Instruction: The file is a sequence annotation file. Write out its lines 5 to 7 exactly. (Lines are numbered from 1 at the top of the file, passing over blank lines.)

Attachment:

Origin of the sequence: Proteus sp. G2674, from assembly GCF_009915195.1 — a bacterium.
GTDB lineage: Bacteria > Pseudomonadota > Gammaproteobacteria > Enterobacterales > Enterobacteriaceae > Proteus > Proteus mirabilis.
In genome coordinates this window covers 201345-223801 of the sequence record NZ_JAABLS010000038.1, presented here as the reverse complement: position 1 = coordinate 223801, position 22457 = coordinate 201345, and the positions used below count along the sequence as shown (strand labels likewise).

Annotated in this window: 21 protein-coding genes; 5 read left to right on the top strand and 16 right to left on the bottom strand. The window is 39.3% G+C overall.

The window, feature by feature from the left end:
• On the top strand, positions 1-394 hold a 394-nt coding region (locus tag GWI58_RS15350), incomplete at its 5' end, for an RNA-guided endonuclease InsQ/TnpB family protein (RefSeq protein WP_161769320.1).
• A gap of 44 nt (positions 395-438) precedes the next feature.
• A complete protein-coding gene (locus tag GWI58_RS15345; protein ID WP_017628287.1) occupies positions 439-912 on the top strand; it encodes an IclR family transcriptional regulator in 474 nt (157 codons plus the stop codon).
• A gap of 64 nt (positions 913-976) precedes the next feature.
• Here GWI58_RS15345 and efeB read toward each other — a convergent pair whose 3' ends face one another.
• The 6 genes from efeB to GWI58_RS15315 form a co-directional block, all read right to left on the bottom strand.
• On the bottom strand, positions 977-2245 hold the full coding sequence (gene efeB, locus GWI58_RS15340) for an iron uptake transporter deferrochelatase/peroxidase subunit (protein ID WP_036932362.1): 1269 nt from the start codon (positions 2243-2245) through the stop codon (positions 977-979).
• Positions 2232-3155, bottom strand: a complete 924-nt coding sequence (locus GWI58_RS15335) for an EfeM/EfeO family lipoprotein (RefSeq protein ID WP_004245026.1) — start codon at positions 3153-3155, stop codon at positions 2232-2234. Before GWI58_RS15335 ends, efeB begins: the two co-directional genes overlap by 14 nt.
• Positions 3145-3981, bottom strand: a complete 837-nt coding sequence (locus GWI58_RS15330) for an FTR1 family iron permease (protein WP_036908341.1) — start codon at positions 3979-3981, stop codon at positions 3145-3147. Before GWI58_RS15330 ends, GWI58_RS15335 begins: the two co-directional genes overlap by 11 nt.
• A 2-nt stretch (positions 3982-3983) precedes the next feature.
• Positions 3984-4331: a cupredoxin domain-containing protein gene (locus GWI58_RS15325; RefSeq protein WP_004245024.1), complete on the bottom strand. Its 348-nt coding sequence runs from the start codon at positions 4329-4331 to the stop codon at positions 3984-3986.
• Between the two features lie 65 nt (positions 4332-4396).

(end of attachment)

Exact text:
The window, feature by feature from the left end:
• On the top strand, positions 1-394 hold a 394-nt coding region (locus tag GWI58_RS15350), incomplete at its 5' end, for an RNA-guided endonuclease InsQ/TnpB family protein (RefSeq protein WP_161769320.1).
• A gap of 44 nt (positions 395-438) precedes the next feature.